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#4: Outragebait is clickbait's potent successor
Why everyone is inadvertently marketing for their enemies...
It seems painfully obvious to me how companies, news organisations, and government entities know and exploit an all-too-human cognitive flaw in how we reason our way through the world. Once you see it, you can’t unsee it - especially in online conversation.
Humans have the cognitive flaw of letting an opinion of a person or larger organisation involved with a topic colour their conclusion in spite of the objective facts at play.
The pattern of engagement goes something like this:
Topic introduced to reader
The reader identifies the entities involved
Favourable/unfavourable opinion formed based on entities identified
Information gathered and filtered to fit the reader’s opinion
This accounts for much of the outrage and shouting into the void we see on a daily basis on Twitter. It turns the platform into some sort of Groundhog Day platform where you can anticipate what tomorrow will feel like on Twitter, probably something like: something happens → people are split over the topic due to the entities involved → they’ll throw insults back and forward to accumulate digital points → repeat again the next day with the same topic if relevant, or a new spoon-fed topic.
Without the scoring system leveraging the worst parts of ourselves, Twitter would be extremely dull. But this is the effective foundation of the platform where participants feel good about scoring points in front of their friends.
Monetise your enemies
Given the factors at play on a platform like Twitter, it makes sense that attention pays off irrespective of whether it’s good attention or bad attention. Nobody knows this better than the Conservative Party.
Caveat: I hate talking politics. I don’t fall neatly into a left or right box and any time I engage, I usually get unwanted attention from either side of the divide. I’m using the Conservatives purely as an example of how people have been baited without realising it. Don’t get caught between points 2 and 3 above. Cool?
This is perhaps my favourite example of outragebait. And I’d go as far to say that this Tweet from the Conservative Party about their Brexit manifesto ended up in more Labour Twitter feeds than Tory feeds by design.
Why? They weaponised people’s inherent need to score points in front of their friends, mainly carried out through quote tweets. Look how sharable it is:
It’s a plastic container that says “oven-ready” on it
It also says “Stick this in the microwave”
It has a hate-figure’s name attached to it
It had people chomping at the bit to share it with their friends to elevate their own status whilst scoring points against those silly old Conservatives who have clearly made a series of gaffes.
Or at least, that’s what happens when emotion takes charge after identifying the entities involved, forming an unfavourable opinion, and rushing to slam the topic. However, if you pause for long enough to question, you’d soon realise that this is clearly outragebait designed to be shared.
Look at what is also included on the image when you zoom in. The designer utilised a typographic hierarchy, knowing that people may only get as far as the headline, to include the manifesto on the tweet which they knew was destined for opposition social timelines. The perfect trojan horse!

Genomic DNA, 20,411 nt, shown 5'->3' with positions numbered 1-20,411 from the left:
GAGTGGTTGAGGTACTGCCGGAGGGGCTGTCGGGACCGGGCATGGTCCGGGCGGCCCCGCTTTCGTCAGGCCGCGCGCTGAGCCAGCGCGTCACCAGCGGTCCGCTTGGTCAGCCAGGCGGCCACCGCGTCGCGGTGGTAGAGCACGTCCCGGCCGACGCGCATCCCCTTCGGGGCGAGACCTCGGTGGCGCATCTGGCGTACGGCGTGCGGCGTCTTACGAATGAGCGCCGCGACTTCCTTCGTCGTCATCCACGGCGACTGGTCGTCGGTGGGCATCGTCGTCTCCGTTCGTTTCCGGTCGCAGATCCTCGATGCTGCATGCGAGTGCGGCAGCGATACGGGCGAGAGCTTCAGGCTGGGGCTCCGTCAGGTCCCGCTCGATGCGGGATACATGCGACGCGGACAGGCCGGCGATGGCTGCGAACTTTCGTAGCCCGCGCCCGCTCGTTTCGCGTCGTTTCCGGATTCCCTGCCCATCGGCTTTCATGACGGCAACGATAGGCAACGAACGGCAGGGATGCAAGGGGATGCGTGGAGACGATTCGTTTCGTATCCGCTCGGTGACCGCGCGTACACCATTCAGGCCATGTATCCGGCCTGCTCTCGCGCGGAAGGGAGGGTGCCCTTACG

The same thing happened again this week when Rishi Sunak shared a QR code on Twitter, and we all had a big laugh about how we were supposed to scan this code when we were already on our mobile devices.
The Tweet has a predictably large amount of quote tweets compared to replies, likes, and standard retweets.
Once again, it appears as though it’s another topic dealt out by an entity who knows the cards that people will play with to use against them in previously inaccessible timelines. The QR code, of course, reveals a cartoonishly bad animation full of Tory party policies. Completely circulated by haters who are unaware they’re marketing for their enemy.
Defence against the dark arts
Outragebait is much more powerful than its predecessor, clickbait. Where clickbait draws readers in, outragebait co-opts the reader into marketing the piece among their friends - there is maybe even a bit of social proof at play too.
Once you see this trick, you start to see it everywhere. I’m not claiming to be any sort of expert, and I’m certainly not claiming to be immune to the emotions and biases that surround many of the topics that ricochet around social media. I just want to highlight this particular one as I was sufficiently spooked after recently writing #3: The Illusory Internet regarding how public sentiment can be designed and deployed at scale, and the fact that few seem to notice outragebait when it’s happening.
Hopefully, if we can get better about pausing when emotion takes charge in the 5 steps at the beginning of this post, then we can see and think clearer to combat being taken in with outragebait with a revised 4 step process of:
This makes for a much cleaner path rather than getting caught up in the muddy thinking around previous associations around individuals and organisations involved with topics. Otherwise, we’ll leave ourselves open to being even more hackable, the deeper we plunge into tribalism and faulty favourability depending on our feelings about the source.
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